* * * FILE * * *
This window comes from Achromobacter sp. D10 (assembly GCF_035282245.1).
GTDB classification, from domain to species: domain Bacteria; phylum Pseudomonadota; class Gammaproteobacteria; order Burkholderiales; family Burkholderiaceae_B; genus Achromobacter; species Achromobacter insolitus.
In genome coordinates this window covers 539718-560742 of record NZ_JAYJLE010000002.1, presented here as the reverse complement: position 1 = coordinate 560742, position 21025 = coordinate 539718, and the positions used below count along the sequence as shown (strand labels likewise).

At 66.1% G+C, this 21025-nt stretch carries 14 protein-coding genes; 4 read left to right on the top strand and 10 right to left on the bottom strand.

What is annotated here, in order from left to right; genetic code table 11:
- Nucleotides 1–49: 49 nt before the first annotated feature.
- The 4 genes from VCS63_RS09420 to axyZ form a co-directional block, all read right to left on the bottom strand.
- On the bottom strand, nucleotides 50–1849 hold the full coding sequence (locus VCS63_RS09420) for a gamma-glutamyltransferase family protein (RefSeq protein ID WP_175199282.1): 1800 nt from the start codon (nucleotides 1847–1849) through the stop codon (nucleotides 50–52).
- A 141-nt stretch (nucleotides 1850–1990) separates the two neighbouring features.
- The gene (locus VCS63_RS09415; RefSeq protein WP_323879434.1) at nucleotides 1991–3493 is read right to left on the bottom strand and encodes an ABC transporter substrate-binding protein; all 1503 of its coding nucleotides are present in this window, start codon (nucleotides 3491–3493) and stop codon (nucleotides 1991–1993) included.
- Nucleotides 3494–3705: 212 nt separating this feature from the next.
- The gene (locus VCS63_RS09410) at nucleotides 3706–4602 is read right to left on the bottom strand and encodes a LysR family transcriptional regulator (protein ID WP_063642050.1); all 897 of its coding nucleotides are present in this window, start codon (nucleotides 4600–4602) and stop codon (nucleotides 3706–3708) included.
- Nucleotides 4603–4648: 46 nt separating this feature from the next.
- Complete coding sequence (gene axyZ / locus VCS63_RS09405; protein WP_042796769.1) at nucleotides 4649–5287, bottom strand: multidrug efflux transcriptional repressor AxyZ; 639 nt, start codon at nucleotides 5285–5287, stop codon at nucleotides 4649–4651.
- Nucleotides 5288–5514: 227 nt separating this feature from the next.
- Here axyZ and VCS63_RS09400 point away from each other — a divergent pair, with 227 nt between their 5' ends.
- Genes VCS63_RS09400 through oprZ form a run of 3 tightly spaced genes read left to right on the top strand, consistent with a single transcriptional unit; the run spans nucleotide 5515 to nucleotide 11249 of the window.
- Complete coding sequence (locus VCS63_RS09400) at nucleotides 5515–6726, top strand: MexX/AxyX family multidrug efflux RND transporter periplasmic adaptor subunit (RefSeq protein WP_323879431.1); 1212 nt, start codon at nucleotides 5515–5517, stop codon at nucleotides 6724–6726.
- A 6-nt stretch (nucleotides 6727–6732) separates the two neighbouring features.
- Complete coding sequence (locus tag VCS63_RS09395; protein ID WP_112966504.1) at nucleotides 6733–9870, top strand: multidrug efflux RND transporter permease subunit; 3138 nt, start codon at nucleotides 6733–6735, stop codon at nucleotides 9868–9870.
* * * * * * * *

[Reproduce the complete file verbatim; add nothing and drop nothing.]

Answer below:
This window comes from Achromobacter sp. D10 (assembly GCF_035282245.1).
GTDB classification, from domain to species: domain Bacteria; phylum Pseudomonadota; class Gammaproteobacteria; order Burkholderiales; family Burkholderiaceae_B; genus Achromobacter; species Achromobacter insolitus.
In genome coordinates this window covers 539718-560742 of record NZ_JAYJLE010000002.1, presented here as the reverse complement: position 1 = coordinate 560742, position 21025 = coordinate 539718, and the positions used below count along the sequence as shown (strand labels likewise).

At 66.1% G+C, this 21025-nt stretch carries 14 protein-coding genes; 4 read left to right on the top strand and 10 right to left on the bottom strand.

What is annotated here, in order from left to right; genetic code table 11:
- Nucleotides 1–49: 49 nt before the first annotated feature.
- The 4 genes from VCS63_RS09420 to axyZ form a co-directional block, all read right to left on the bottom strand.
- On the bottom strand, nucleotides 50–1849 hold the full coding sequence (locus VCS63_RS09420) for a gamma-glutamyltransferase family protein (RefSeq protein ID WP_175199282.1): 1800 nt from the start codon (nucleotides 1847–1849) through the stop codon (nucleotides 50–52).
- A 141-nt stretch (nucleotides 1850–1990) separates the two neighbouring features.
- The gene (locus VCS63_RS09415; RefSeq protein WP_323879434.1) at nucleotides 1991–3493 is read right to left on the bottom strand and encodes an ABC transporter substrate-binding protein; all 1503 of its coding nucleotides are present in this window, start codon (nucleotides 3491–3493) and stop codon (nucleotides 1991–1993) included.
- Nucleotides 3494–3705: 212 nt separating this feature from the next.
- The gene (locus VCS63_RS09410) at nucleotides 3706–4602 is read right to left on the bottom strand and encodes a LysR family transcriptional regulator (protein ID WP_063642050.1); all 897 of its coding nucleotides are present in this window, start codon (nucleotides 4600–4602) and stop codon (nucleotides 3706–3708) included.
- Nucleotides 4603–4648: 46 nt separating this feature from the next.
- Complete coding sequence (gene axyZ / locus VCS63_RS09405; protein WP_042796769.1) at nucleotides 4649–5287, bottom strand: multidrug efflux transcriptional repressor AxyZ; 639 nt, start codon at nucleotides 5285–5287, stop codon at nucleotides 4649–4651.
- Nucleotides 5288–5514: 227 nt separating this feature from the next.
- Here axyZ and VCS63_RS09400 point away from each other — a divergent pair, with 227 nt between their 5' ends.
- Genes VCS63_RS09400 through oprZ form a run of 3 tightly spaced genes read left to right on the top strand, consistent with a single transcriptional unit; the run spans nucleotide 5515 to nucleotide 11249 of the window.
- Complete coding sequence (locus VCS63_RS09400) at nucleotides 5515–6726, top strand: MexX/AxyX family multidrug efflux RND transporter periplasmic adaptor subunit (RefSeq protein WP_323879431.1); 1212 nt, start codon at nucleotides 5515–5517, stop codon at nucleotides 6724–6726.
- A 6-nt stretch (nucleotides 6727–6732) separates the two neighbouring features.
- Complete coding sequence (locus tag VCS63_RS09395; protein ID WP_112966504.1) at nucleotides 6733–9870, top strand: multidrug efflux RND transporter permease subunit; 3138 nt, start codon at nucleotides 6733–6735, stop codon at nucleotides 9868–9870.